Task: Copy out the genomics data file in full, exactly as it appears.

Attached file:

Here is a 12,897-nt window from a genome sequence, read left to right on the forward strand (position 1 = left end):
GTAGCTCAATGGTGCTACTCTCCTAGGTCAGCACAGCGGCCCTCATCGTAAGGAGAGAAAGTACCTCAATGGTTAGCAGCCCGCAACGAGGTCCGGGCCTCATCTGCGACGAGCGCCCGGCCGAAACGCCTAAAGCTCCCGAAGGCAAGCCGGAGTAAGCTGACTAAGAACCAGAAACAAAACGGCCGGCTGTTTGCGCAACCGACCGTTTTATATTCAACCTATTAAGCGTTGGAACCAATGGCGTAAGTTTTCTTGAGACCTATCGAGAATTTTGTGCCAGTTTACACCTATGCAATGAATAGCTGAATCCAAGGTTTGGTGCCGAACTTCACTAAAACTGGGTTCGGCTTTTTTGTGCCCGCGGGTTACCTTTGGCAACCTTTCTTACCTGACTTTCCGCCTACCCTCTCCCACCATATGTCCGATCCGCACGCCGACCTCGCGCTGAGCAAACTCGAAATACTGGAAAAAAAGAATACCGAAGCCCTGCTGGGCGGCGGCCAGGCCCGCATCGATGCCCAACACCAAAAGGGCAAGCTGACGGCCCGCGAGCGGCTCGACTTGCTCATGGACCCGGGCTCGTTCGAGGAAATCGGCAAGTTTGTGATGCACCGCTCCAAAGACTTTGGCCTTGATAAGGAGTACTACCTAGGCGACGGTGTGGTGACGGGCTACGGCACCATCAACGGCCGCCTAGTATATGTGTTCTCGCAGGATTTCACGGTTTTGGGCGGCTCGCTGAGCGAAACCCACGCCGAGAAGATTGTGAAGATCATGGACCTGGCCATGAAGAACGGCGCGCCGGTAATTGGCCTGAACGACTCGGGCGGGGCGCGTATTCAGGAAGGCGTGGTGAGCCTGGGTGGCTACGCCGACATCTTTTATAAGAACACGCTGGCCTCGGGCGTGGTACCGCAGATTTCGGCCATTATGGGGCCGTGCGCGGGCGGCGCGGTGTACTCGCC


Here is a 12,897-nt window from a genome sequence, read left to right on the forward strand (position 1 = left end):
GTAGCTCAATGGTGCTACTCTCCTAGGTCAGCACAGCGGCCCTCATCGTAAGGAGAGAAAGTACCTCAATGGTTAGCAGCCCGCAACGAGGTCCGGGCCTCATCTGCGACGAGCGCCCGGCCGAAACGCCTAAAGCTCCCGAAGGCAAGCCGGAGTAAGCTGACTAAGAACCAGAAACAAAACGGCCGGCTGTTTGCGCAACCGACCGTTTTATATTCAACCTATTAAGCGTTGGAACCAATGGCGTAAGTTTTCTTGAGACCTATCGAGAATTTTGTGCCAGTTTACACCTATGCAATGAATAGCTGAATCCAAGGTTTGGTGCCGAACTTCACTAAAACTGGGTTCGGCTTTTTTGTGCCCGCGGGTTACCTTTGGCAACCTTTCTTACCTGACTTTCCGCCTACCCTCTCCCACCATATGTCCGATCCGCACGCCGACCTCGCGCTGAGCAAACTCGAAATACTGGAAAAAAAGAATACCGAAGCCCTGCTGGGCGGCGGCCAGGCCCGCATCGATGCCCAACACCAAAAGGGCAAGCTGACGGCCCGCGAGCGGCTCGACTTGCTCATGGACCCGGGCTCGTTCGAGGAAATCGGCAAGTTTGTGATGCACCGCTCCAAAGACTTTGGCCTTGATAAGGAGTACTACCTAGGCGACGGTGTGGTGACGGGCTACGGCACCATCAACGGCCGCCTAGTATATGTGTTCTCGCAGGATTTCACGGTTTTGGGCGGCTCGCTGAGCGAAACCCACGCCGAGAAGATTGTGAAGATCATGGACCTGGCCATGAAGAACGGCGCGCCGGTAATTGGCCTGAACGACTCGGGCGGGGCGCGTATTCAGGAAGGCGTGGTGAGCCTGGGTGGCTACGCCGACATCTTTTATAAGAACACGCTGGCCTCGGGCGTGGTACCGCAGATTTCGGCCATTATGGGGCCGTGCGCGGGCGGCGCGGTGTACTCGCC